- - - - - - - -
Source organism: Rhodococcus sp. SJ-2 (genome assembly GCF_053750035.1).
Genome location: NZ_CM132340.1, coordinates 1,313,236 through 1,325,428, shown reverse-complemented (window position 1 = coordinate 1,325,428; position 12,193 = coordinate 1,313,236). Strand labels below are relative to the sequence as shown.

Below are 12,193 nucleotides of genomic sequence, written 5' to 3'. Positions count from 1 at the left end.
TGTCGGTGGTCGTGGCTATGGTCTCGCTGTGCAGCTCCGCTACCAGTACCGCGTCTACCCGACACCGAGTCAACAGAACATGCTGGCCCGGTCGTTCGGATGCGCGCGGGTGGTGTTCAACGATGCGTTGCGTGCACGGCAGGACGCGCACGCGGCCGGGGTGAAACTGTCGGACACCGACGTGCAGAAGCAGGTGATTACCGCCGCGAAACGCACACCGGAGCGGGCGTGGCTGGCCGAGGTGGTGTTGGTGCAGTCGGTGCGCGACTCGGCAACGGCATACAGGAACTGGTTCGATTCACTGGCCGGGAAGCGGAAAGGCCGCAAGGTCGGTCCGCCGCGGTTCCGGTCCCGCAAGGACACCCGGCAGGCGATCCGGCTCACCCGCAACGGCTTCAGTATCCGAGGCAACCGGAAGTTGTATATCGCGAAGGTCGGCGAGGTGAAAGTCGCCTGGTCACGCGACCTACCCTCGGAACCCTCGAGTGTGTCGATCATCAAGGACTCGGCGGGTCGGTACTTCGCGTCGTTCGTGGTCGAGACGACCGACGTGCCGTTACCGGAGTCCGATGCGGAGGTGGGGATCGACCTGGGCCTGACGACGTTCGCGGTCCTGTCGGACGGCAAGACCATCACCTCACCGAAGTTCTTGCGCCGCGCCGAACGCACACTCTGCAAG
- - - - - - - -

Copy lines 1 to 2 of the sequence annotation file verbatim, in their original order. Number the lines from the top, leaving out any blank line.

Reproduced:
Source organism: Rhodococcus sp. SJ-2 (genome assembly GCF_053750035.1).
Genome location: NZ_CM132340.1, coordinates 1,313,236 through 1,325,428, shown reverse-complemented (window position 1 = coordinate 1,325,428; position 12,193 = coordinate 1,313,236). Strand labels below are relative to the sequence as shown.